and the blood on her lip tastes sweet for a moment.
You needed a woman who stood up to you.
Her anger carries to the door, and she interrupts you,
and bewitches the girl.
Your truth would be too much for the girl to handle
(this is my wife),
and so you take her, and squash her
beneath the heel of the shoe that Sylvia would polish that night.
She will stumble very soon headlong into hell’s horrible river, pushed there and shoved under by the loving caresses of none other than her darling…
Arachne and Minerva.
threads into a
creating her own images,
that you could never understand.
Her hands waved in a rhythm
strange to you.
You were disconnected
from the glare in her eyes,
from the lilt in her voice,
from the scars on her skin.
She was triumphant when she lost you,
and she laughed at your anger.
She played with you, and spat you out into the web of your own words.
…jealousy herself could not find a stitch in the entire work that was not perfect…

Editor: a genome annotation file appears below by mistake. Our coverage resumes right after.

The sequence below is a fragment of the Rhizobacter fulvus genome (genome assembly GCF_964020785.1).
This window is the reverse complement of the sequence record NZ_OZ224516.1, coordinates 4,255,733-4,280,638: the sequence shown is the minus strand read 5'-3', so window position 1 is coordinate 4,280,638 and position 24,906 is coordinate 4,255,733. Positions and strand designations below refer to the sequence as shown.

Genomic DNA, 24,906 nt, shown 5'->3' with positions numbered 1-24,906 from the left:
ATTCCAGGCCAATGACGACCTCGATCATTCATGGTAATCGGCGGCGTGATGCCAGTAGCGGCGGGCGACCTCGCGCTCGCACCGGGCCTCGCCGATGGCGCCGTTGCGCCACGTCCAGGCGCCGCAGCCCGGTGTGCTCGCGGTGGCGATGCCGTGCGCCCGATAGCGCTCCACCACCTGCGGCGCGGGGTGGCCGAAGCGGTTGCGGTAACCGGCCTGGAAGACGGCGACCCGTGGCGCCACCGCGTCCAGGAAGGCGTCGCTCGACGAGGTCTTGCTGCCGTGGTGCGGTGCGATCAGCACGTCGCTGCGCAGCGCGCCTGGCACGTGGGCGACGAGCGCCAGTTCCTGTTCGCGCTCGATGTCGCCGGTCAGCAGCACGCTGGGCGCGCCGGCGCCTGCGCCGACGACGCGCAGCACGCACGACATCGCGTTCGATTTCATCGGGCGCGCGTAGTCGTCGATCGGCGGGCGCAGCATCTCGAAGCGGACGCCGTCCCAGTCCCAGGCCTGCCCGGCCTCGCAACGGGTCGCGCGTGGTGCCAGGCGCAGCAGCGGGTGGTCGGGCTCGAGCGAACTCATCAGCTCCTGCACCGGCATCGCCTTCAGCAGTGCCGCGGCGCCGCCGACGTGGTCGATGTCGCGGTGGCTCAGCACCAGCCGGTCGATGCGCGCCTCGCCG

Tereus and Philomela.
A fairy tale told to wide-eyed, pigtailed young girls who sit on their mothers laps at playschool, listening to the housewives talk. This is the way the world works.
They did not talk of the fragility of the family, of the betrayal and the fear, and they did not tell her that at night their cries would echo in your ears.
Procne and Philomela. The perfect sisters. The loving father. The loving husband. The devoted brother-in-law. The precious son.
And the screams that are the ghosts of her mind.
Philomela was their father’s favourite. He gave Philomela, young, to Tereus, the wealthy King. He did not tell his daughter how, when her husband first set foot on the shore, a lump rose in Pandion’s chest, and he choked through it, tears staining his flaky cheeks. He knew Philomela was too attractive, too tempting. Procne would make the perfect wife for Tereus. When Procne saw her sister, crouched in the forest, her blood staining her chin, and her limbs shaking from fatigue, she wanted to wrap her hands around her sister’s throat, and squeeze until all the beauty, all the desire in her was wrung out, and Procne could return to her husband, and pretend… and say… and ignore…